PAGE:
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ARS Home » Plains Area » El Reno, Oklahoma » Grazinglands Research Laboratory » Forage and Livestock Production Research » Research » Publications at this Location » Publication #351844

Research Project: Bridging Project: Integrated Forage Systems for Food and Energy Production in the Southern Great Plains

Location: Forage and Livestock Production Research

Title: Retrospective tillage differentiation using the landsat-5 TM archive with discriminant analysis

Author
item SHARMA, SONISA - Kansas State University
item DHAKAL, KUNDAN - Oklahoma State University
item Wagle, Pradeep
item KILIC, AYSE - University Of Nebraska

Submitted to: Agrosystems, Geosciences & Environment
Publication Type: Peer Reviewed Journal
Publication Acceptance Date: 11/9/2019
Publication Date: 1/27/2020
Citation: Sharma, S., Dhakal, K., Wagle, P., Kilic, A. 2020. Retrospective tillage differentiation using the landsat-5 TM archive with discriminant analysis. Agrosystems, Geosciences & Environment. 3(1). https://doi.org/10.1002/agg2.20000.
DOI: https://doi.org/10.1002/agg2.20000

Interpretive Summary: Accurate discrimination of tillage practice is important to understand the impacts of crop management on water quality, soil conservation, and soil carbon sequestration. However, collecting tillage practice data on a large scale is not possible. Thus, remote sensing can be a promising monitoring tool for tillage practices over large areas. This study evaluated Quadratic Discriminate Analysis (QDA) model to classify tillage practices using Landsat-5 Thematic Mapper (TM) imagery acquired over five counties in south-central Nebraska. The performance of QDA model was also compared with that of Logistic Regression (LR) model. Based on classification accuracy and kappa value, the QDA-based TM models performed better than LR models to classify tillage practices, showing the potential of QDA models to accurately extract tillage information.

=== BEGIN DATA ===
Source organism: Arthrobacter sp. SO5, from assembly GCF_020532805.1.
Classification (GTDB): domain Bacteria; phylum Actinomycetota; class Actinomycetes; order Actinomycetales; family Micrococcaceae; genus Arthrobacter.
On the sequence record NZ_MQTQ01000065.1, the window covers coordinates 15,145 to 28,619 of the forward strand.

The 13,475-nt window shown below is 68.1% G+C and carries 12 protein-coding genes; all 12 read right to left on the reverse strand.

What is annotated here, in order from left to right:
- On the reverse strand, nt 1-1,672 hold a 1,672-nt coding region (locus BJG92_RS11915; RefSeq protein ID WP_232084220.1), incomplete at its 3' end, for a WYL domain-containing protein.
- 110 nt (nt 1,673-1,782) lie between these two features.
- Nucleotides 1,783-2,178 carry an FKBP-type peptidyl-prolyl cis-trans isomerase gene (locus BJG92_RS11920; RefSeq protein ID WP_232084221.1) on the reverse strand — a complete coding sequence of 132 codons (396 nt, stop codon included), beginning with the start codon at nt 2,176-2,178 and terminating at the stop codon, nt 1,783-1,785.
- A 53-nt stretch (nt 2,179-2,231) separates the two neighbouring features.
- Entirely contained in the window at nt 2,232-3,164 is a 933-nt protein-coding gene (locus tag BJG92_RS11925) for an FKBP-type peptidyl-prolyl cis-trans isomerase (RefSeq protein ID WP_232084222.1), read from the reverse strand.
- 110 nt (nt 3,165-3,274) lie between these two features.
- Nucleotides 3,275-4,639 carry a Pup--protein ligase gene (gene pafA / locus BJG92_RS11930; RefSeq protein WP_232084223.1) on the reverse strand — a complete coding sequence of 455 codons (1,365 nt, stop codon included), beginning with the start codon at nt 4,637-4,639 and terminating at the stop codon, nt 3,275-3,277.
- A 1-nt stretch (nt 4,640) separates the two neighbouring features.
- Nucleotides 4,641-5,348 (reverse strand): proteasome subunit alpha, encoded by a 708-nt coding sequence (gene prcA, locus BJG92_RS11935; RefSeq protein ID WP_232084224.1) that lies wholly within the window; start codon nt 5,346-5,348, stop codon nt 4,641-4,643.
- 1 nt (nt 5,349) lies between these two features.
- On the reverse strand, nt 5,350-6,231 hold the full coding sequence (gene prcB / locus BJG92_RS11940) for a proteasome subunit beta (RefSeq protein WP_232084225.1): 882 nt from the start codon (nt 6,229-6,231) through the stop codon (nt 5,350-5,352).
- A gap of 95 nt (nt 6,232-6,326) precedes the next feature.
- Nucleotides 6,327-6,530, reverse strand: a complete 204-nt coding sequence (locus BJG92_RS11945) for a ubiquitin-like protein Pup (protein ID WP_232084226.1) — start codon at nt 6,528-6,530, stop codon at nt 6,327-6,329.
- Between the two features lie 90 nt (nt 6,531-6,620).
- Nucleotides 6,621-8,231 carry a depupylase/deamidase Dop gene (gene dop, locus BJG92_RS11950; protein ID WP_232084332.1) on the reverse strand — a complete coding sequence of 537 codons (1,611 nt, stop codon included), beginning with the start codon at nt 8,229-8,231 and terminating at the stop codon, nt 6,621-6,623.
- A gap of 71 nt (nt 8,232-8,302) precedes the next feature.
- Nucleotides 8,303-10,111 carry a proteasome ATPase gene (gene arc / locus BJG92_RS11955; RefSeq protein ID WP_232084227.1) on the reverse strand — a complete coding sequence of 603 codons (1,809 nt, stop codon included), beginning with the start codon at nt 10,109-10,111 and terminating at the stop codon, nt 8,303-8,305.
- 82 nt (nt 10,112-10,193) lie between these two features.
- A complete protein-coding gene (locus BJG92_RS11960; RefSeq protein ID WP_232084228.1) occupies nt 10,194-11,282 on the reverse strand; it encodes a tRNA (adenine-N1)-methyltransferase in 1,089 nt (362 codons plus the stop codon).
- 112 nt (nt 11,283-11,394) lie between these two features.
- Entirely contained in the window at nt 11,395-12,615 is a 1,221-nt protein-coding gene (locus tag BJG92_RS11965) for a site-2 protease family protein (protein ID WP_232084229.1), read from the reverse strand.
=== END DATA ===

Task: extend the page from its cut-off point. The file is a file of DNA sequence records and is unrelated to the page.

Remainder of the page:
Technical Abstract: Accurate discrimination of tillage practice is important to understand the impacts of crop management on water quality, soil conservation, and soil carbon sequestration. However, collecting such information on a large scale can be cost prohibitive. As a result, remote sensing is a promising monitoring tool for rapid assessment of tillage practice over large areas. Current models to map tillage practices do not adequately determine known classes and also do not identify what class an observation belongs to, based on knowledge of the quantitative variables. Therefore, our objective was to evaluate and apply Quadratic Discriminate Analysis (QDA) model to accurately discriminate tillage practices and compare the performance of QDA model with Logistic Regression (LR) using Landsat-5 Thematic Mapper (TM) imagery acquired over five counties in south-central Nebraska for the month of June from 2006 to 2011 (except 2009). Ground truth data were obtained from the United States Department of Agriculture Natural Resources Conservation Service (USDA-NRCS) at 48 locations [20 conventional till (CT) and 28 conservation tillage (NT)]. Classification accuracies were obtained for the QDA-based TM bands and Normalized Difference Tillage Index (NDTI) models and their performances were further assessed by comparing the results obtained from LR models. Based on classification accuracy and kappa value, results showed that the QDA-based TM models performed better to classify tillage practices than the LR-based TM models. However, both the QDA and LR-based NDTI models performed similarly in discriminating tillage practices. This study indicated that QDA-based Landsat-5 TM models can be more effective to accurately extract tillage information over large areas.